In Memory

James Webb (Ann) VIEW PROFILE

James Webb (Ann)

James Fredrick Webb
Feb. 2, 1945 ~ Sept. 5, 2012

James Fredrick Webb was born in Salt Lake City on February 2, 1945 to F. George and Rachael Webb.
He passed away suddenly at home on September 5, 2012. He was the oldest of 9 children and had a wonderful childhood with friends & siblings roaming the then "new" Millcreek area. He always kept busy, from selling donuts door to door, working with his dad, & even taking a mail order class in taxidermy to stuff pigeons.
After graduating from Olympus HS, he enlisted in the Army and spent several years in the Army Reserve. He also served an honorable mission to the Central States Mission.

On June 28, 1967, he married his college sweetheart, Utah Utes cheerleader, Ann Marie Lee in the Salt Lake Temple and had recently celebrated their 45th wedding anniversary. Together they accomplished many things, the greatest being their 6 beautiful children. They traveled the world and served in two Inner-City Service Missions for the LDS church.

After graduation from the U of U, he began working full-time at Webb Audio Visual. In 1979 he and his brother purchased the company from their father. They moved the business to a new location and expanded it to become a thriving company. He was a hard worker, putting in countless hours. He taught the children the value of work and loved to say: "work, earn, save, then spend".

In 2001, he sold the business to his brothers and retired. He sponsored many fun family trips, but his best times were working in the Salt Lake Temple.

Anyone who knew Jim, knew he was a huge Utah Utes fan and began attending athletic games as a toddler. Most of his attire consisted of red or black Utah shirts and was an ardent fan and followed the team whenever he could. A highlight for him was watching them play in the basketball Final Four. In college he organized a group of friends to attend the Utah Football Games. The group kept growing over the years and moved closer and closer to the 50 yardline, enjoying many great games together.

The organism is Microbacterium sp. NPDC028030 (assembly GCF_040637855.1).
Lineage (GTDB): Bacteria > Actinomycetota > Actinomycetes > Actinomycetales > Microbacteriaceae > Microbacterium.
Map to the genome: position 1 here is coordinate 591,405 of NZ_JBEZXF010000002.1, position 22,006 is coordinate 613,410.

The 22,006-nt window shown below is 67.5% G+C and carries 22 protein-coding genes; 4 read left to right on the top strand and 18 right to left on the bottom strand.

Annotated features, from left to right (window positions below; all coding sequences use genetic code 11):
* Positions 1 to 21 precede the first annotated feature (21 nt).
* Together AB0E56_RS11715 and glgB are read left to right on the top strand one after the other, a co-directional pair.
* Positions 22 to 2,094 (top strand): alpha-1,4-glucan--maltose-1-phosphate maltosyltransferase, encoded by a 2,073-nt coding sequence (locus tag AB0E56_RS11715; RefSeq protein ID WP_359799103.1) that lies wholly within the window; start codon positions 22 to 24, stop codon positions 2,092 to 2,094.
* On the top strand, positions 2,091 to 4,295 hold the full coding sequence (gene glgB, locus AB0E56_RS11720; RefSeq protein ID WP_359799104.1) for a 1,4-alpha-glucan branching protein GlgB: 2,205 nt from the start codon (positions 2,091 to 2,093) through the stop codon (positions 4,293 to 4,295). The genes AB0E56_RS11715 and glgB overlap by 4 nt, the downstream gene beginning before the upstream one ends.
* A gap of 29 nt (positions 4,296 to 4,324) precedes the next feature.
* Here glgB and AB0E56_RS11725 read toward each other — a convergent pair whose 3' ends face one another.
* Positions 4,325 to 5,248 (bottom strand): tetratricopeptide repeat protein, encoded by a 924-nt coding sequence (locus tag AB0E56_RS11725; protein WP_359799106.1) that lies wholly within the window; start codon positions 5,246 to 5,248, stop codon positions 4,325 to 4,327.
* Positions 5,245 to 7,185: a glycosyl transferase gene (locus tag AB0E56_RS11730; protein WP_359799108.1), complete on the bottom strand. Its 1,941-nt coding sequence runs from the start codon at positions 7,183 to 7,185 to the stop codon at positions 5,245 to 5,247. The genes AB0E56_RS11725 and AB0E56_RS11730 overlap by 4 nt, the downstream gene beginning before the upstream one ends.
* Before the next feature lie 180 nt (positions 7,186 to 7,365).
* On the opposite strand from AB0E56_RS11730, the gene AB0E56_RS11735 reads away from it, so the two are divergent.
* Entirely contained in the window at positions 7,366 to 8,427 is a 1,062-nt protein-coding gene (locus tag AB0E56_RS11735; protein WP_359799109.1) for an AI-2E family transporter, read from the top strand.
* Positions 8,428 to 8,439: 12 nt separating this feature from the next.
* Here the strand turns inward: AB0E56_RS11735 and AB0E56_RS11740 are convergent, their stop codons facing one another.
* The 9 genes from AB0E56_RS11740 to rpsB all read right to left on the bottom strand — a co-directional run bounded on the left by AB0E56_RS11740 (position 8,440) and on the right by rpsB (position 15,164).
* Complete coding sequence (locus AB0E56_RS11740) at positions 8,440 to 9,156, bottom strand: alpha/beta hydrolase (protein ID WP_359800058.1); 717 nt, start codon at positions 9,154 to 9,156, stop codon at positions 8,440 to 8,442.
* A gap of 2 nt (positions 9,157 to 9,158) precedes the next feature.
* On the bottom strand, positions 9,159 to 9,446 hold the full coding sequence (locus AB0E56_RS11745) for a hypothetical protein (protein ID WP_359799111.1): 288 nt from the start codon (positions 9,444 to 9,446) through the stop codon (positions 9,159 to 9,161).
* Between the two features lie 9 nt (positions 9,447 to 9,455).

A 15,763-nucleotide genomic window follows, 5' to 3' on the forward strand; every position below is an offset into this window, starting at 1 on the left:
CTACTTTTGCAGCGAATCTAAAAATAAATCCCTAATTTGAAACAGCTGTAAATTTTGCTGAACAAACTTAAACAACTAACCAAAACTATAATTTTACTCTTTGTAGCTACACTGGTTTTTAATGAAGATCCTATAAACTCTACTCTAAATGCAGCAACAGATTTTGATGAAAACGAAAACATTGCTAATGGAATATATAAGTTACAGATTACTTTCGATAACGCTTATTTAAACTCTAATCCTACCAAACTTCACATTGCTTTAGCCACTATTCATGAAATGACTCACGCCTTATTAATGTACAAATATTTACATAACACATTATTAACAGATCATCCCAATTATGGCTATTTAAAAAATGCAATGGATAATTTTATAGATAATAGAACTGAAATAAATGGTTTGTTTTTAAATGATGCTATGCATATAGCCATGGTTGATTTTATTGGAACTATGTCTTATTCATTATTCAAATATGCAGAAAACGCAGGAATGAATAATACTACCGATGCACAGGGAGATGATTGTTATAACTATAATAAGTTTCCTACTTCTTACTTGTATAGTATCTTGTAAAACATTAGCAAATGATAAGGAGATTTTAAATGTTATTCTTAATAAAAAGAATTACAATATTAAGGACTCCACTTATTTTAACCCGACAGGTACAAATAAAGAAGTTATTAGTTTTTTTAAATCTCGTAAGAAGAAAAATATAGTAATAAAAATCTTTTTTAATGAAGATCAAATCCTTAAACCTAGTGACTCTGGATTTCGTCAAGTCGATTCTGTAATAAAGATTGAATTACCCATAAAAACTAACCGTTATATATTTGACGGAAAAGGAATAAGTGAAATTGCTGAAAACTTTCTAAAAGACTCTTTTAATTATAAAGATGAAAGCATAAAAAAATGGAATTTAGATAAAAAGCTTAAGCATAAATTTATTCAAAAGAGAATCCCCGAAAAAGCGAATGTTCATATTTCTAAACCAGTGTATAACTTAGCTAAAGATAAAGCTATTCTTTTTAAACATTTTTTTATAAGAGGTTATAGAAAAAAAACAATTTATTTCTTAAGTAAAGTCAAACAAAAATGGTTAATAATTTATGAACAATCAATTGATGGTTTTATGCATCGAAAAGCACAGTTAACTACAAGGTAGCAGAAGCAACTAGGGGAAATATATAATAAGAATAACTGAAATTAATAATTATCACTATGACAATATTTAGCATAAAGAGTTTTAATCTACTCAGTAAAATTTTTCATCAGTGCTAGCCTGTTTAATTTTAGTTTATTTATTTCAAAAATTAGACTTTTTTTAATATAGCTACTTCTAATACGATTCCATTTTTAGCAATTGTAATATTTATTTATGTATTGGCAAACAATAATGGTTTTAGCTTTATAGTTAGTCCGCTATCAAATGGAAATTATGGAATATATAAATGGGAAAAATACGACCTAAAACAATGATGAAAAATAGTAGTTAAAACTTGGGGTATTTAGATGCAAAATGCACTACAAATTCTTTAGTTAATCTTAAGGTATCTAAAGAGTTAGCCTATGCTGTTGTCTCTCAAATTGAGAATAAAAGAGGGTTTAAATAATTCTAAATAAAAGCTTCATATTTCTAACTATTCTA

He was a member of the Crimson club and on the Presidential list for donations, and was honored at a game as Super Fan of the Game. Jim was a member of the LDS church. He served in many callings and had a deep and abiding testimony. He loved Bruce R. McConkie and continually kept listened to his talks while driving . He loved to get someone into the living room to discuss religion with them.

Jim is survived by his wife Ann Marie and children: Brad, Kelly Massey, Christian(Amy), David, Lindy(Brett) Prusso, and Marc(Becky). He had 15 beautiful grandchildren and was proceeded in death by his brother, Alan and a beloved son-in-law, Joseph Massey. He is also survived by his 2 brothers, 6 sisters and their spouses and many brother and sister-in-laws.

We love you. We will miss you honey, but know you are happy now and were greeted in heaven by a "big Joe hug"!